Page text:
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Monday, August 26, 2013

What I Know Now That I Wish I Knew Then

In light of some of the awesome things I learned at my local ICAN chapter's August meeting, I thought I would share a few things about labor and birth that I wish I had known when Ewan was born. 


1. Don't go to the hospital as soon as your water breaks. I was in early labor for about 4-5 hours before my water sprung a leak and we called the ob, who of course told us to come in. While I was super excited that Ewan was finally making his appearance, I never should've gone in that early. If you test positive for amniotic fluid, you're "on the clock" and most providers will strongly push a c-section if you reach 24 hours after your water breaks because of an increased risk of infection. Once I had a chance to think back on it, when did the ob tell me it was time for a c-section? Almost exactly 24 hours after I had arrived at the hospital. Even though I had been in early labor for a few hours, my body did not have enough time to build up contractions to get into active labor before pitocin and the cascade of interventions that came along with it, was started. 

2. You have a right to informed consent and informed refusal. That's right, not only do you have a right to be informed of the benefits AND risks of any intervention, but you also have the right to refuse them, even if they're "hospital policy." Wow, do I wish I had known this when I was in labor with Ewan. It was the hospital's policy to automatically hook you up to an iv during labor and not allow you out of bed, even to sit up, if your water has broken. Since I was stuck in bed, my contractions slowed way down and they gave me pitocin. I was basically told that this is what was needed to happen for him to be born and never told any of the risks associated with it. While I knew that I didn't want any of that, all of the learning I had done previously flew out of my head in the moment. Did you know that 33% of first time moms will have a c-section and if you're induced, which I basically was even though I had gone into labor on my own, the c-section rate rises to 50%.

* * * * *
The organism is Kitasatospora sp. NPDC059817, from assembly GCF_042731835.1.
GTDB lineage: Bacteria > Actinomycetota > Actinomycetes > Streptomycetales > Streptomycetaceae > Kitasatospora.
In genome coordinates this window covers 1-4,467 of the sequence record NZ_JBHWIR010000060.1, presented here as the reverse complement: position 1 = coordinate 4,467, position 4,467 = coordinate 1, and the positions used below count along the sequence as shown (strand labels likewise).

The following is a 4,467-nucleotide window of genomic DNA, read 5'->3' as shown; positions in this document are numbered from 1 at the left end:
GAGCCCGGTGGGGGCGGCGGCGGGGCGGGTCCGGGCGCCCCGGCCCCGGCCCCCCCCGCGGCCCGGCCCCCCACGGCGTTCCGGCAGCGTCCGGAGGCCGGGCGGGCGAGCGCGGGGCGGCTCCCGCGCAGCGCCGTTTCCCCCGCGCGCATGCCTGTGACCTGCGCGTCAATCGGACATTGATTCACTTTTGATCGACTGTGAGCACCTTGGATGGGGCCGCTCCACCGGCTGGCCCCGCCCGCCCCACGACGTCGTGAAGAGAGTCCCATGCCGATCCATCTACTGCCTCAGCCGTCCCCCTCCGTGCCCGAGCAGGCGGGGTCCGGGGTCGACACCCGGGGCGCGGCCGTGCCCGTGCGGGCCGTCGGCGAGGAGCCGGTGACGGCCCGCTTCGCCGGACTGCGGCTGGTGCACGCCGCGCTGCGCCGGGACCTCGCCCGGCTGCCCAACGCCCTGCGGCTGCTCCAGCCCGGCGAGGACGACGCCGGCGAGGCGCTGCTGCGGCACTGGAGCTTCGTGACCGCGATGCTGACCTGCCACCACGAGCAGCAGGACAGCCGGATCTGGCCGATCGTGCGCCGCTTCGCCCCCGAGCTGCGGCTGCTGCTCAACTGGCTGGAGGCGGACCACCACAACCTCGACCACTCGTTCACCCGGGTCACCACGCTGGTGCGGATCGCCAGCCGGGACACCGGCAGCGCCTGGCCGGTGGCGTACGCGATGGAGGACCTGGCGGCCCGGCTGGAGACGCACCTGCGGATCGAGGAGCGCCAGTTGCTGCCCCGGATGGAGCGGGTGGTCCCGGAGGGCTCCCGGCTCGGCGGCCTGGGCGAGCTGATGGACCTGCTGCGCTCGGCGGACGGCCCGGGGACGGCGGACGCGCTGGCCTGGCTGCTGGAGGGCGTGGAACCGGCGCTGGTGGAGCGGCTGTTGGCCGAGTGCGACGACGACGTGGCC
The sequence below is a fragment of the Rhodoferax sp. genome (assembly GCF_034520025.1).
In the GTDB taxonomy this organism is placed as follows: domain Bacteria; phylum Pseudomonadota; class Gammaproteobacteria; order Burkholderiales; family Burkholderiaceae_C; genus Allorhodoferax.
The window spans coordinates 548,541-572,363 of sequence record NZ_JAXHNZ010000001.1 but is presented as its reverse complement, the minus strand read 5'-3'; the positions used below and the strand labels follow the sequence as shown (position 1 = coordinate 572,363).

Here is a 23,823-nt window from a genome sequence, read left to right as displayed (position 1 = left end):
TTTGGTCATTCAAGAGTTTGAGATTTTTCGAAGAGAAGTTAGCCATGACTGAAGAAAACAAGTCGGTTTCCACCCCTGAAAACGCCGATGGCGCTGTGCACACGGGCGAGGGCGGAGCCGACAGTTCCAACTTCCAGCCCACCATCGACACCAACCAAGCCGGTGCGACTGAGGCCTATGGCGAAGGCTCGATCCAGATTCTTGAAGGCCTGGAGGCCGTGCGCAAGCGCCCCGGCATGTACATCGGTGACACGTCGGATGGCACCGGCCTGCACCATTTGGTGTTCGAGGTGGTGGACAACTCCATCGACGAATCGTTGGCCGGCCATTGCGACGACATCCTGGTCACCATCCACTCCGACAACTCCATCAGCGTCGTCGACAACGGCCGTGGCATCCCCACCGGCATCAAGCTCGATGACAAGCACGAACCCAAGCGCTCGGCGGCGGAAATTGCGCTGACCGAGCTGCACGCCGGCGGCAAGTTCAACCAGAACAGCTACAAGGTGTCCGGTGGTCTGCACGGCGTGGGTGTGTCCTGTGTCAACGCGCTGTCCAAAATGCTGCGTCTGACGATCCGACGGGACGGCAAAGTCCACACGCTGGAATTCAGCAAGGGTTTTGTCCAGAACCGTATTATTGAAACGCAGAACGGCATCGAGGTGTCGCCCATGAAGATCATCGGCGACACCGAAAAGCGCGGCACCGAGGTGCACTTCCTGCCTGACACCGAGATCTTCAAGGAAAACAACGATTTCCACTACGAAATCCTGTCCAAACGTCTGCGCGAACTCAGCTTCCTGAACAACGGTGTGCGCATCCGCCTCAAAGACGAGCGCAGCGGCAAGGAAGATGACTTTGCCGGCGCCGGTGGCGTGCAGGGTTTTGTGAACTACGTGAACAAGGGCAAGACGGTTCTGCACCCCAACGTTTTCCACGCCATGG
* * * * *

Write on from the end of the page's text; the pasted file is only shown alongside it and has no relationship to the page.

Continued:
3. A doula is imperative. When I was pregnant, I had thought about a doula, but decided against one because I thought that Alan and I would be just fine on our own. I could never have been more wrong! As I previously stated, everything I had read about the risks of interventions flew out the window during labor. My husband was so concerned with the pain that I was in with two epidurals that didn't work on one side that he wasn't able to advocate for me. A doula is just the person to do so. They're experienced in birth and can act as the go-between you and the hospital staff and translate hospital-ese and let you know what is truly necessary and what is not. We had a doula with our daughter's birth and I will never have another child without one. 

4. Decline cervical checks. I know that we're all anxious to see if we've made progress, but every time a foreign object is inserted down there, the risk for infection goes up. It's no wonder infections start after 24 hours of your water being broken...you've probably been checked a bazillion times! At the very least, I would only allow the doctor to do checks to limit the exposure to foreign objects. I found out through reading my records that I likely had an infection when Ewan was born even though no one told me. While I knew not to allow cervical checks before labor, I never thought about it during and it was always the nurses doing the checking, not my doctor. That infection was definitely something that could've been avoided.